edit to add: for what you want, 2 radios are better than one. You can get a nice 50+ watt 2m mobile/base rig new for $139 and a nice 5 to 7 watt handheld for $110-$200. Trust me, you will be happier in the end going this route. Mobile rigs aren't made for handheld use and handhelds aren't made for base or mobiling-from-your-car-use. The voice of experience speaks.

Edited by hikergps

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Both Linda (KE7VMF) and I (KE7VMG) take out Yaesu VX7R handhelds with us on our treks into the Arizona deserts. These are very dependable and rugged handhelds with exceptional battery life. We also have a Yaesu 2800 mounted in our Jeep. I chose this radio for mobile use for 2 reasons. 1.-it has a huge heat sink and requires no fan to keep it cool and 2.-it has 65 watts of output power.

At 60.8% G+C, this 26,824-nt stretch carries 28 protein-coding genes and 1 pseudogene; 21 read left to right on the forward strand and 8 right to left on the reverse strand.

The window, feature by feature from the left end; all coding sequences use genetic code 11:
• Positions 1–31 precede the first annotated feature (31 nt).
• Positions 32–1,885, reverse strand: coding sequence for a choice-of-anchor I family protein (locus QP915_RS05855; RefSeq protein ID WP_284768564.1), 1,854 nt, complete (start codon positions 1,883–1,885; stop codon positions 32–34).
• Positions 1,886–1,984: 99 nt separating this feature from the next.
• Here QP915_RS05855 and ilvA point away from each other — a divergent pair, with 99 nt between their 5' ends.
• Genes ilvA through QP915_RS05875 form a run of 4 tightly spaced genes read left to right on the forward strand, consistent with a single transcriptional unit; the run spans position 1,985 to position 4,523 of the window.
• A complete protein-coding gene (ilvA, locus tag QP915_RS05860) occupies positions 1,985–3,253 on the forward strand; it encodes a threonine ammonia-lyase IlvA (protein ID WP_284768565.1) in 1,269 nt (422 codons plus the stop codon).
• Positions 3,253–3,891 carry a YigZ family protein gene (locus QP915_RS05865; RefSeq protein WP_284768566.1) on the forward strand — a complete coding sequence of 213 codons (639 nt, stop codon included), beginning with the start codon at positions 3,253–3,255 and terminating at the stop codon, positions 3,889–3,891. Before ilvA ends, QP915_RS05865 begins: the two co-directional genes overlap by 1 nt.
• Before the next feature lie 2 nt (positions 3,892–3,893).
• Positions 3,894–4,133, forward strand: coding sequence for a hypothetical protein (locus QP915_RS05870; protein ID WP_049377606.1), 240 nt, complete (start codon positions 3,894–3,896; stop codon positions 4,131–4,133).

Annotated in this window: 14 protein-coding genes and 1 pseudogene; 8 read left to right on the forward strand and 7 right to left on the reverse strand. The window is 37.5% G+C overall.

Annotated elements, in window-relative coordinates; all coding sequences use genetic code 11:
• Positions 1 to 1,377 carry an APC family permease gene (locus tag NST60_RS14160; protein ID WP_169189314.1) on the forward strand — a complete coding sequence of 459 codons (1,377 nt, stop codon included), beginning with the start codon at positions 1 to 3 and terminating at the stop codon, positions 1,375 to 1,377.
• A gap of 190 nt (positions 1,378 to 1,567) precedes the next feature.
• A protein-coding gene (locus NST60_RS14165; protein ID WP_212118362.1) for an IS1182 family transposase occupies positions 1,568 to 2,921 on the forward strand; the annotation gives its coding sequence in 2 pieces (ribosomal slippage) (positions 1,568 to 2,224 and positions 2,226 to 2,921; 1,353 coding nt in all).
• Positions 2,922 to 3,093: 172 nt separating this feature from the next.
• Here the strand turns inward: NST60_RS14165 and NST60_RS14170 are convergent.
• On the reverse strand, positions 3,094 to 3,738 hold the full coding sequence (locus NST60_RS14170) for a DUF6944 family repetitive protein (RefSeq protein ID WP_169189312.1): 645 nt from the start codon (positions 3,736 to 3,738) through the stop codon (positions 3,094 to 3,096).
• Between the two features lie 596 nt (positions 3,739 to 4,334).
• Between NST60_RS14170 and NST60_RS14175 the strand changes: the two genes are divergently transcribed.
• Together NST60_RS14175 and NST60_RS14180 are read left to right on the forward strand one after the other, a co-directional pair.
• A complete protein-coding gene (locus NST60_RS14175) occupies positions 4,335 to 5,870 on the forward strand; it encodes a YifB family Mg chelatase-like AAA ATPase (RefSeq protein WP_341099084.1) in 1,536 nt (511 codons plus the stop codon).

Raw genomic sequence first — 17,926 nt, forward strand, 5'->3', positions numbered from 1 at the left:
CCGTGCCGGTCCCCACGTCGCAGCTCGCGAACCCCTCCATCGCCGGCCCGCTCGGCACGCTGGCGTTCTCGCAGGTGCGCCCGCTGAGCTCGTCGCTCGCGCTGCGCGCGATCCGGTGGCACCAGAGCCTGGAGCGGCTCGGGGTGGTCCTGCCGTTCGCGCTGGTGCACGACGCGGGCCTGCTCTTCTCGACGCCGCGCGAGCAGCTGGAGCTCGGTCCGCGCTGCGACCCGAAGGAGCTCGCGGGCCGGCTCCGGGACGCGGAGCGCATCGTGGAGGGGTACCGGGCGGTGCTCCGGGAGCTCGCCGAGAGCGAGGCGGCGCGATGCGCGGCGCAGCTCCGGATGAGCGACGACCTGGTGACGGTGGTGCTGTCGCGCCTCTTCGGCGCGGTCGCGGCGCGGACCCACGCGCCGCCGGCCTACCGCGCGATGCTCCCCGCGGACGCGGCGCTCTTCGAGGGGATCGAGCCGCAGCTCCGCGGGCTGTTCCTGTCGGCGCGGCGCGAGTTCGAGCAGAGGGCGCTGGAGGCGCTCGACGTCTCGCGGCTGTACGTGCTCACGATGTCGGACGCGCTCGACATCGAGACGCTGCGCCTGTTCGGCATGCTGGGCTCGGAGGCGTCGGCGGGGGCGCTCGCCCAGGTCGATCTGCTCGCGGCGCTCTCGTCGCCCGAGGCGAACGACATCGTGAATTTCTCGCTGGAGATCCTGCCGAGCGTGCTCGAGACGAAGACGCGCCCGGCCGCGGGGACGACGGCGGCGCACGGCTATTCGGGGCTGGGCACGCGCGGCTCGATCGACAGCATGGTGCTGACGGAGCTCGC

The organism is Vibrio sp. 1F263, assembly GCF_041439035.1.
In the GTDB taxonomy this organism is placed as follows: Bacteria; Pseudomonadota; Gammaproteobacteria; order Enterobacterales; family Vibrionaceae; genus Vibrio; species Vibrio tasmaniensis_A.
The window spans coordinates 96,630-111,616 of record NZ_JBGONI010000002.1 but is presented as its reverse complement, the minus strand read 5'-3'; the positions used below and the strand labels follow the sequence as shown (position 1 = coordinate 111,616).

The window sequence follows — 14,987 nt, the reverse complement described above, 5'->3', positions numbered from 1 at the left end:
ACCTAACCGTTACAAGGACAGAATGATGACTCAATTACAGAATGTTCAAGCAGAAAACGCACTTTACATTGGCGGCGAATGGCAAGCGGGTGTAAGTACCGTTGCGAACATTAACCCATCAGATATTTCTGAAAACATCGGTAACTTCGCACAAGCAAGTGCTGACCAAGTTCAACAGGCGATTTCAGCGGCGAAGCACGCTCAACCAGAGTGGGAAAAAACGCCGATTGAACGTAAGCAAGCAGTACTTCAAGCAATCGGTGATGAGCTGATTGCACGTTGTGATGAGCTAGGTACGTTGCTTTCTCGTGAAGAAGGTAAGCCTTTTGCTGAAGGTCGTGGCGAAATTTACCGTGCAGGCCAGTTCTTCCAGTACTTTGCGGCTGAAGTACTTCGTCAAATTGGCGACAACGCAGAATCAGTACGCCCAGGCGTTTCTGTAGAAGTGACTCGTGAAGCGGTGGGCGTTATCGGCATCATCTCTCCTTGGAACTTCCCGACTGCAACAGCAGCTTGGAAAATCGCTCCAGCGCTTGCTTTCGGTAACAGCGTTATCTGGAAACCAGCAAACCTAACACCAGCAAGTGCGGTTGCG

We got into amateur radio after reading an article in our monthly Jeep club newsletter. The president of the club stated that there are places that the club goes in their jeeps where there is no cell phone service. We all use CB's to stay in touch on the trail, but they are worthless in the middle of the desert. So, it made sense to have communications that have a far reach.

 

In the greater Lake Havasu area, we have been all over the desert area and there hasn't been any place that i haven't been able to hit a repeater. I might have to go to the top of a hill, but I can still hit the repeaters. This could be life saving in an emergency.